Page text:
The Border of Legitimate Motherhood

I don’t have a lot of time to write something super theologically insightful about what’s happening at the border.  But make no mistake, what’s happening has theological implications. I’m going to need a lot of time to think this through and write something pretty but right now I feel like I just need to respond.

What’s happening on the border is a reproductive justice issue. It is about who is considered a legitimate mother (or parent) and who is not. It is about the intersection of race and parenthood, class and parenthood, citizenship and parenthood. It is about the power of the state to interfere in the most basic relationship there is for absolutely no reason but that you held your own child’s hand while crossing an imaginary line dreamed up by white men.

Ricki Solinger and Loretta Ross talk about “legitimate motherhood” in their work. It’s the idea that deep down we believe that certain groups of people are more fit as parents than others. This legitimacy is often based on race or class or, in this case, immigration status. Think of all the times you got pissed when you saw a poor woman with a lot of kids. Or a poor woman with any kids at all? We truly believe, if you really think about it, that a woman’s unique ability to perpetuate the species should be curtailed if she doesn’t meet certain criteria (though, God forbid she have an abortion…more on that another time). America is not unique in this thinking. My adoptive country, Canada, played this game when it set up residential schools, tearing indigenous children away from their parents and their culture so that they could be raised to be acceptably Canadian.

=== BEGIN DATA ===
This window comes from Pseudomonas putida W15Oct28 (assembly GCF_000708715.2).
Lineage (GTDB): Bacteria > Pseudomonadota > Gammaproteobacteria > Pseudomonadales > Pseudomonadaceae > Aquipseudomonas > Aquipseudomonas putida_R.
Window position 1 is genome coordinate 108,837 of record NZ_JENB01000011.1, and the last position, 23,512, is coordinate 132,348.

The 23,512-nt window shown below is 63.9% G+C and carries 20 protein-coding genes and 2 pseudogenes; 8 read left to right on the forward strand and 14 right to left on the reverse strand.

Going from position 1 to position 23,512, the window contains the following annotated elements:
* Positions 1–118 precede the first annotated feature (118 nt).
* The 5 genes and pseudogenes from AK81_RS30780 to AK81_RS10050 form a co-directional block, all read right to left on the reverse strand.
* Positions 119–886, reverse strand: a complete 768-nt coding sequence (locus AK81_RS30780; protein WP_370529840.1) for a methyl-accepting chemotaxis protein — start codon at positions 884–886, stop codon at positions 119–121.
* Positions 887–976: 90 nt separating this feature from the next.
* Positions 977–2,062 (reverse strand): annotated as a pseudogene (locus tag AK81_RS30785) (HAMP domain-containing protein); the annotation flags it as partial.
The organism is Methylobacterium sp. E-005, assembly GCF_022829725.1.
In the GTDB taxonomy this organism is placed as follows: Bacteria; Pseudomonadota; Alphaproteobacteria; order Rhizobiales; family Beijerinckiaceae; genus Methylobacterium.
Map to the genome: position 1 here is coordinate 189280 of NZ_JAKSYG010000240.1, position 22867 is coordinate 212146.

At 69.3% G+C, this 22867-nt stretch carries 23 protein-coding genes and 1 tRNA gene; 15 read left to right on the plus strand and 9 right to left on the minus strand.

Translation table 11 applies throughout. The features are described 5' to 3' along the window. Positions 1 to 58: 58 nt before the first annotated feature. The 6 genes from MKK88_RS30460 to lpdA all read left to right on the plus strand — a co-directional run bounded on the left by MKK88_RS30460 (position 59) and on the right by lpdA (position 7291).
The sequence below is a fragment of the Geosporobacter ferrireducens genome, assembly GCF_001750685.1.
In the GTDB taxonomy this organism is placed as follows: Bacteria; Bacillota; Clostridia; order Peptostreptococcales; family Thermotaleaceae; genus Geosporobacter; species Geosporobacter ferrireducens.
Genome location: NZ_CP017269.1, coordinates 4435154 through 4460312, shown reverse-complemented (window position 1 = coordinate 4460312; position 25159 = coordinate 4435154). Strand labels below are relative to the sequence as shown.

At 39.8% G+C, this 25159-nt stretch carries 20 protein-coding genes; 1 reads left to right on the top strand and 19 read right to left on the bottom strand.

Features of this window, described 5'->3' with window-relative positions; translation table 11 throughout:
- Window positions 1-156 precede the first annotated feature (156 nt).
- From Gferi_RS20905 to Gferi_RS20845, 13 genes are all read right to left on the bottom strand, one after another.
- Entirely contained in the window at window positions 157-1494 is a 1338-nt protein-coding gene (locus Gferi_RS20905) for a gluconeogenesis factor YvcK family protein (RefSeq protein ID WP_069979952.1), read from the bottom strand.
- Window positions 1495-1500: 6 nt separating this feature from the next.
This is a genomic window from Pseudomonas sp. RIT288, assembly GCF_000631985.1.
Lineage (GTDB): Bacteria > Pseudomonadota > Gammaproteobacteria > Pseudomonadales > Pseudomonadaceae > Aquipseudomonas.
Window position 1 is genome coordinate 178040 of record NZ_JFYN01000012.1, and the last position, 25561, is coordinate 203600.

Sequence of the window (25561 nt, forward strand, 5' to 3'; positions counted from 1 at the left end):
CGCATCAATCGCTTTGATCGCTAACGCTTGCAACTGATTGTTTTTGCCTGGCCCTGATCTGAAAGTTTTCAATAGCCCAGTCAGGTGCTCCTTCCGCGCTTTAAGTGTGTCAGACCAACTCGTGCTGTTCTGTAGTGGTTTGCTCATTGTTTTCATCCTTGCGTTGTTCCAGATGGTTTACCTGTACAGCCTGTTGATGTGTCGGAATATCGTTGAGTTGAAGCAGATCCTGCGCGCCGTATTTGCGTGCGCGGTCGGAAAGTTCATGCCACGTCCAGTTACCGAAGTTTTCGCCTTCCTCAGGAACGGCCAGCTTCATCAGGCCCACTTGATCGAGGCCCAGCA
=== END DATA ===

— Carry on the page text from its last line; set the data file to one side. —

The state has a much easier time wresting kids away from black and brown mothers because we have told ourselves that these women are less able to parent responsibly than white, middle class citizen women. And we value middle class white kids because we expect that their mothers are teaching them “citizenship values”, unlike those brown kids from “shithole” countries that don’t speak “American” at home with their parents. Of course we’re going to take those brown kids away. Removing children is a great punishment tool for noncompliant women.

I’m so fucking angry right now.

So, let’s talk about quarantine. Because that’s what it means to stick people in cages. We quarantine prisoners because we don’t want to infect society. In this case, we don’t want to infect them with all the things we imagine immigrants and refugees to be. We don’t want to be infected with their brownness, their poverty, or their fear. We don’t want to infect America with new languages or cultural practices (we’ll totes take your food though). We add an extra layer of bravado to the security to ensure we don’t become infected with guilt.

I’m with you all in this. I sat at my kitchen table and cried until 4AM Tuesday morning.  I have no goddamn clue what to do. We can donate to legal organizations for refugees, we can protest, we can pray, we can do many things that just don’t feel like enough. And they’re not enough. Nothing is enough until it is enough.

What is happening on the border is a theological issue, make no doubt. It is about imago dei (the image of God), about hospitality and radical welcome. It is about the way we think about women and race and how this all intersects with the Commonwealth of God, a Commonwealth with no imaginary lines and which suffers the little children to come to them. I don’t have the emotional energy to tackle it all now in detail but I will be back. Whatever the cost, we have to keep coming back.

 

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